BACKGROUND: Breastfeeding is an important determinant of early infant immune function and potentially future health. Although numerous studies have reported rising breastfeeding initiation rates and duration, few longitudinally investigated the impact of shifting societal and lifestyle factors on breastfeeding patterns in developed nations.
METHODS: The Ulm Birth Cohort Study (UBCS) and Ulm SPATZ Health Study (SPATZ) cohorts consist of newborns and their mothers recruited, respectively, from 2000 to 2001 and 2012 to 2013 at the University Medical Center Ulm, Germany. Cox proportional hazards models were used to estimate crude and mutually adjusted hazard ratios for study effect (time trend) and individual risk factors on noninitiation and duration of predominant and total breastfeeding.
RESULTS: Compared with UBCS mothers, SPATZ mothers had lower cessation rates of both predominant breastfeeding by 4 months and total breastfeeding by 6 months: hazard ratio (95% confidence interval) 0.79 (0.67–0.93) and 0.71 (0.60–0.82), respectively. However, this crude time trend was limited to mothers with higher educational achievement. Similar time trend effects were observed among less educated mothers only after adjustment for early cessation risk factors. Mutually adjusted hazard ratios for individual risk factors were similar in both studies: low education, high BMI, smoking within 6 weeks of delivery, and cesarean delivery were associated with early breastfeeding cessation beginning at 6 weeks. In addition, actively abstaining from drinking alcohol was associated with lower rates of early cessation.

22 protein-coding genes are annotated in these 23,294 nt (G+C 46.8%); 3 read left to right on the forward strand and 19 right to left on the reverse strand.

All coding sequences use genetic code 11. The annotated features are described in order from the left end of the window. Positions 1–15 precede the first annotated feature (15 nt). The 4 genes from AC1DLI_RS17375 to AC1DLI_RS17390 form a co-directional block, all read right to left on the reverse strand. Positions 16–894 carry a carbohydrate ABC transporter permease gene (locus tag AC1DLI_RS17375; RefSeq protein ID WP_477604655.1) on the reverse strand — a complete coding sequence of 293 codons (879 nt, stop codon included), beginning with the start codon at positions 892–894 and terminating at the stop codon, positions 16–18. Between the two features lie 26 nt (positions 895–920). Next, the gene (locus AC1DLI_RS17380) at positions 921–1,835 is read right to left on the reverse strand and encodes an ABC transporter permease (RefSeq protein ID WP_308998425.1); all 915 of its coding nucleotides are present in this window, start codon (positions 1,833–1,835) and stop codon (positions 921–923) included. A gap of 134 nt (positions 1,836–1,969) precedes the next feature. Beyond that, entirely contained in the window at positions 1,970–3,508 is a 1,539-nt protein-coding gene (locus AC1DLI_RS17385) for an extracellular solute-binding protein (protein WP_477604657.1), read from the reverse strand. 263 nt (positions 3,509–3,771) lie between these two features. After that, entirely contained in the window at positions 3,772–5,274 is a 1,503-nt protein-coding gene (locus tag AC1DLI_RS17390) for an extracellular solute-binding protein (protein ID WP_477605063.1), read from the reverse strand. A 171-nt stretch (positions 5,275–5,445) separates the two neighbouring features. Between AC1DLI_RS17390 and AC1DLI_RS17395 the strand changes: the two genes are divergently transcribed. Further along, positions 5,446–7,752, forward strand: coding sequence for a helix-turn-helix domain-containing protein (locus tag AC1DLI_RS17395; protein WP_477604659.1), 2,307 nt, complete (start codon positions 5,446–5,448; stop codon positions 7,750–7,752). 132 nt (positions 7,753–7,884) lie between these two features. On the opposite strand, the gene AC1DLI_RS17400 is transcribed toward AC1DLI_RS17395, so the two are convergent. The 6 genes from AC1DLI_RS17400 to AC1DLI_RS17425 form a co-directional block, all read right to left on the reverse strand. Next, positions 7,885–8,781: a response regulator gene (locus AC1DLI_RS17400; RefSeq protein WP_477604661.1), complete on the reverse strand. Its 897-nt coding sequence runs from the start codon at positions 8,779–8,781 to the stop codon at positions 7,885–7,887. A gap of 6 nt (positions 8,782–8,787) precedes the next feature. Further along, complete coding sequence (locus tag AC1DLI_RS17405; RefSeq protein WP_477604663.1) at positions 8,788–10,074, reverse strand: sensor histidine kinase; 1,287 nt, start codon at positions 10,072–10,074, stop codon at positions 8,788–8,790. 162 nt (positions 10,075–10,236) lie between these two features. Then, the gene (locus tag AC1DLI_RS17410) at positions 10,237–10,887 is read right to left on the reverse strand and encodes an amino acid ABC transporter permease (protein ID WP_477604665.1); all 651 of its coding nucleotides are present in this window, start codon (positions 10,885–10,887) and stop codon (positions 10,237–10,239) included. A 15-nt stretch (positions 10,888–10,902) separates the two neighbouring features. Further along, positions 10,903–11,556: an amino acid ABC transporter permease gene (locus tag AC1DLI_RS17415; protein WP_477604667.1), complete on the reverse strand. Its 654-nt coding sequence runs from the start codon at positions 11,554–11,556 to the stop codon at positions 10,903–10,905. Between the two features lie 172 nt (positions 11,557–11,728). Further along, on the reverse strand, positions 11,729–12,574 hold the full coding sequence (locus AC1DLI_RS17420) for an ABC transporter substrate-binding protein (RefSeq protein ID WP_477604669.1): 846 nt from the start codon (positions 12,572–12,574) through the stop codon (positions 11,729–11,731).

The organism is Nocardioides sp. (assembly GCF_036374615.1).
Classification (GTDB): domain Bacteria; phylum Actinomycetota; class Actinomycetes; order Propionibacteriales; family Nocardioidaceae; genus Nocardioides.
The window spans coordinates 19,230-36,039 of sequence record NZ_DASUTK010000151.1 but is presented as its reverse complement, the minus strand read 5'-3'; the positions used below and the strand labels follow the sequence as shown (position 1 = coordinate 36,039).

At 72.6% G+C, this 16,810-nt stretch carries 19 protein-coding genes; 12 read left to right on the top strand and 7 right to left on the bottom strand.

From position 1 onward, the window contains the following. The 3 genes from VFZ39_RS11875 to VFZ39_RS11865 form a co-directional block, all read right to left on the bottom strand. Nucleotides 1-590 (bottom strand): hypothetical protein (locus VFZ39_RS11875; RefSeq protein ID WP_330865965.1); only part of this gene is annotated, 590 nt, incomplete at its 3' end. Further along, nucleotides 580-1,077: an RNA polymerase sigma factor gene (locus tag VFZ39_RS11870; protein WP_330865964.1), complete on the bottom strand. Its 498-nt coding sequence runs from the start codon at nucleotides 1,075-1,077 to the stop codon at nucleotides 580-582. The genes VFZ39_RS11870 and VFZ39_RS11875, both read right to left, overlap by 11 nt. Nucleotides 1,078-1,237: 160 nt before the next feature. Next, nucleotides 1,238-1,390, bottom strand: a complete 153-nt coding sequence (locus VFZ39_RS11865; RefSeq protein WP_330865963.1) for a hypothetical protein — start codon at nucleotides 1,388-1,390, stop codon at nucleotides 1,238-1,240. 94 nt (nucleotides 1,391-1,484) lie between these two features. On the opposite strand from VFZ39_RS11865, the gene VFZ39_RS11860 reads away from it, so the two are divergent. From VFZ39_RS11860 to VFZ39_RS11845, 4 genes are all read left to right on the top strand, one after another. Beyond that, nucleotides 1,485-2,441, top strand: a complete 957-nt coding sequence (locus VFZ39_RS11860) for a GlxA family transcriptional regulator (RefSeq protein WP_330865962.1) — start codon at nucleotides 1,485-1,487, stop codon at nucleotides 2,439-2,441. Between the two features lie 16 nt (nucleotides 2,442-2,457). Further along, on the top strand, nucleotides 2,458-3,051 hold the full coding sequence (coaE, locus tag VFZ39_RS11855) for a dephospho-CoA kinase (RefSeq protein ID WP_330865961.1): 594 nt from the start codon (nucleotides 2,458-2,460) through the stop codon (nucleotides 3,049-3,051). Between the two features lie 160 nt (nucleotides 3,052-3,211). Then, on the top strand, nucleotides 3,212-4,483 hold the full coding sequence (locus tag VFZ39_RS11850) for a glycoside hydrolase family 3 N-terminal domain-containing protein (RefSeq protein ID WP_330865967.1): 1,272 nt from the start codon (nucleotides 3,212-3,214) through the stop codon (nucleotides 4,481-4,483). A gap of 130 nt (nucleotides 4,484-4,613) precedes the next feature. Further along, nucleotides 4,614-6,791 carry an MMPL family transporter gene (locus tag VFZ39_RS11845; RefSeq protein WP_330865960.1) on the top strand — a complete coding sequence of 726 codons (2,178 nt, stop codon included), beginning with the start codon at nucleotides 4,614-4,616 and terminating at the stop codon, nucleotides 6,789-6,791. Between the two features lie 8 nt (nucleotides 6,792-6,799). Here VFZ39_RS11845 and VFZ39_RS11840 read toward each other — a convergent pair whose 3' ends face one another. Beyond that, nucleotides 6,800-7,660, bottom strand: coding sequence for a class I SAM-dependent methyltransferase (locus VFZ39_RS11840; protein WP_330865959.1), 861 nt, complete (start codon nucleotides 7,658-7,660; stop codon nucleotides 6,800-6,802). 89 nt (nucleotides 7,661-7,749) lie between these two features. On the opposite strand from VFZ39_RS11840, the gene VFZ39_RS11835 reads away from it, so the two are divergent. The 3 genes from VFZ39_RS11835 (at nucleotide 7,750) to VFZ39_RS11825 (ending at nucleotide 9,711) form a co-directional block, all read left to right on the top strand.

CONCLUSIONS: Our results suggest widening socioeconomic disparity in breastfeeding and potentially subsequent child health, which may require new targeted interventions.
- HR —
- hazard ratio
- UBCS —
- Ulm Birth Cohort Study
- SPATZ —
- Ulm SPATZ Health Study
What’s Known on This Subject:
Early breastfeeding cessation is associated with a number of demographic, lifestyle, and birth factors including maternal education, smoking, and cesarean delivery. Overall rates and duration of predominant and total breastfeeding have improved in most developed countries.
What This Study Adds:
Socioeconomic disparities in breastfeeding practices have widened between mothers with lower and higher education. Although programs focusing on obesity, smoking, and cesarean delivery would benefit all mothers, programs tailored specifically toward less educated mothers may particularly reach women in need.